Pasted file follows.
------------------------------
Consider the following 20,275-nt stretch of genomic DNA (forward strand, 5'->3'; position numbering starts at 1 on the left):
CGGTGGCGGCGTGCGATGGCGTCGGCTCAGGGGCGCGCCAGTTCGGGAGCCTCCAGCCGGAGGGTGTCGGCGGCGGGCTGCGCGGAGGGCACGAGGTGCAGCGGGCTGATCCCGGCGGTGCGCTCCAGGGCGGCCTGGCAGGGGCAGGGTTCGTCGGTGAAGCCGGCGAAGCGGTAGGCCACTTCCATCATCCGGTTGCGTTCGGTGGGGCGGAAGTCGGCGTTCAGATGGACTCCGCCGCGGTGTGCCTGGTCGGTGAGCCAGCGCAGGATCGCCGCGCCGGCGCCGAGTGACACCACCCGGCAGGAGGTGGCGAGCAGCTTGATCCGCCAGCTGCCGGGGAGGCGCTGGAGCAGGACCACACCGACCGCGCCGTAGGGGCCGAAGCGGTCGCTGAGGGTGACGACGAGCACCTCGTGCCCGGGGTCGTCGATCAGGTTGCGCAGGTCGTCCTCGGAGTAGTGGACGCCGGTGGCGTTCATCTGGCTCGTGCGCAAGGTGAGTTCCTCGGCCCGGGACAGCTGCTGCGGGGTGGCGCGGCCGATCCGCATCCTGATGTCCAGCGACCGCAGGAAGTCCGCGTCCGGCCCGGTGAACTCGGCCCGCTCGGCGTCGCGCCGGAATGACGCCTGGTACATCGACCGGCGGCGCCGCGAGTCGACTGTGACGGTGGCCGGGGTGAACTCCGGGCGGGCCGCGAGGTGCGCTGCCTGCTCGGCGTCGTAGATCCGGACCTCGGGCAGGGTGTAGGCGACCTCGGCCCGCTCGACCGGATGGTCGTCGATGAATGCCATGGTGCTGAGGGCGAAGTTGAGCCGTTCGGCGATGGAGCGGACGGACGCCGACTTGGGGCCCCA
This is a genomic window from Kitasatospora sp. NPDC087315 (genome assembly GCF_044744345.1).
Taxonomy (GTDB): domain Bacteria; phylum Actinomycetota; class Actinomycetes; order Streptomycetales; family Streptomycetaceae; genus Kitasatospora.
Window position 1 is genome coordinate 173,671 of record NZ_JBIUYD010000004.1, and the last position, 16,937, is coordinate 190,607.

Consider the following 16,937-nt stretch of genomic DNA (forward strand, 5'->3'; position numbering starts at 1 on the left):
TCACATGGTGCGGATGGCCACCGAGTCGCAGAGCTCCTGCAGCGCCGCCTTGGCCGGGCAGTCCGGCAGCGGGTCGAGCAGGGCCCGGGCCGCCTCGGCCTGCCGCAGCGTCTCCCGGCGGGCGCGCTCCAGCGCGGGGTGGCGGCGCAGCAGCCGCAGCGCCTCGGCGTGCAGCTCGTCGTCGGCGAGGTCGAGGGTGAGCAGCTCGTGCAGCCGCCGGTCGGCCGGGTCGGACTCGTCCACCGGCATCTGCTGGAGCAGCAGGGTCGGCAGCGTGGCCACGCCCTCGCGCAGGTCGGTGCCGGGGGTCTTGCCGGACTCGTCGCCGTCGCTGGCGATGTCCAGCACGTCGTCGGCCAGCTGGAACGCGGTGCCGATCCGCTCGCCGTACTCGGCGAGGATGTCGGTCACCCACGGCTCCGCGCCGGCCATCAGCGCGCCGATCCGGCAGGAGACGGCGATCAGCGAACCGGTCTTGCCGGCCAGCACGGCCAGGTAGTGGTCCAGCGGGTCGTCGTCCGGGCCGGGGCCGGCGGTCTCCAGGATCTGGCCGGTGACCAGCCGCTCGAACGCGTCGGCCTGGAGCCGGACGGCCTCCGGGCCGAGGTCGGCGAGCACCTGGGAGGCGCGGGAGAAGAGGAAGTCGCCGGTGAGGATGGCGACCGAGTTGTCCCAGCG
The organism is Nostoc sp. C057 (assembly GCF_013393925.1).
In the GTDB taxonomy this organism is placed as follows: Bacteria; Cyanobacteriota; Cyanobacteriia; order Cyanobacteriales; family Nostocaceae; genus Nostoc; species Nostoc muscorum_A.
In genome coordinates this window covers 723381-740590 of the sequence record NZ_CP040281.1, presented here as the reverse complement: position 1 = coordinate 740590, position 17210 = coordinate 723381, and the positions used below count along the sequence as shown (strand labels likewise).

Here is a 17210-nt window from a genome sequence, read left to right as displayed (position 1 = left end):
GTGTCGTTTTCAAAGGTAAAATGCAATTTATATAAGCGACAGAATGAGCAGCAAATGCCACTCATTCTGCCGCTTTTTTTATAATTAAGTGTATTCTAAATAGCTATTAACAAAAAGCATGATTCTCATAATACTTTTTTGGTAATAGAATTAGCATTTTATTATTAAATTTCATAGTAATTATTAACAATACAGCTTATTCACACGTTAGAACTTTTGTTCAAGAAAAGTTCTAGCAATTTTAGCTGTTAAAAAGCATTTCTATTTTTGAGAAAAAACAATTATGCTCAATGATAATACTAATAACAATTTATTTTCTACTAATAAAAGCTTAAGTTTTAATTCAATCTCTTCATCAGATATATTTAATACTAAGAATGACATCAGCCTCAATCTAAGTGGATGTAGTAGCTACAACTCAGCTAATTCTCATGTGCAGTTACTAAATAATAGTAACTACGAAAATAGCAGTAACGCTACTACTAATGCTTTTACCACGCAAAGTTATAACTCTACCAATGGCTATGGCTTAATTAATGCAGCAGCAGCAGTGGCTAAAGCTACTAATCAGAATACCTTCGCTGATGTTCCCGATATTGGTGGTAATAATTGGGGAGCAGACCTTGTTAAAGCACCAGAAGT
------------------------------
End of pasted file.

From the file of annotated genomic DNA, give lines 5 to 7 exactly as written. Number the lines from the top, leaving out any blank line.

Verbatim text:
Window position 1 is genome coordinate 173,671 of record NZ_JBIUYD010000004.1, and the last position, 16,937, is coordinate 190,607.

Consider the following 16,937-nt stretch of genomic DNA (forward strand, 5'->3'; position numbering starts at 1 on the left):
TCACATGGTGCGGATGGCCACCGAGTCGCAGAGCTCCTGCAGCGCCGCCTTGGCCGGGCAGTCCGGCAGCGGGTCGAGCAGGGCCCGGGCCGCCTCGGCCTGCCGCAGCGTCTCCCGGCGGGCGCGCTCCAGCGCGGGGTGGCGGCGCAGCAGCCGCAGCGCCTCGGCGTGCAGCTCGTCGTCGGCGAGGTCGAGGGTGAGCAGCTCGTGCAGCCGCCGGTCGGCCGGGTCGGACTCGTCCACCGGCATCTGCTGGAGCAGCAGGGTCGGCAGCGTGGCCACGCCCTCGCGCAGGTCGGTGCCGGGGGTCTTGCCGGACTCGTCGCCGTCGCTGGCGATGTCCAGCACGTCGTCGGCCAGCTGGAACGCGGTGCCGATCCGCTCGCCGTACTCGGCGAGGATGTCGGTCACCCACGGCTCCGCGCCGGCCATCAGCGCGCCGATCCGGCAGGAGACGGCGATCAGCGAACCGGTCTTGCCGGCCAGCACGGCCAGGTAGTGGTCCAGCGGGTCGTCGTCCGGGCCGGGGCCGGCGGTCTCCAGGATCTGGCCGGTGACCAGCCGCTCGAACGCGTCGGCCTGGAGCCGGACGGCCTCCGGGCCGAGGTCGGCGAGCACCTGGGAGGCGCGGGAGAAGAGGAAGTCGCCGGTGAGGATGGCGACCGAGTTGTCCCAGCG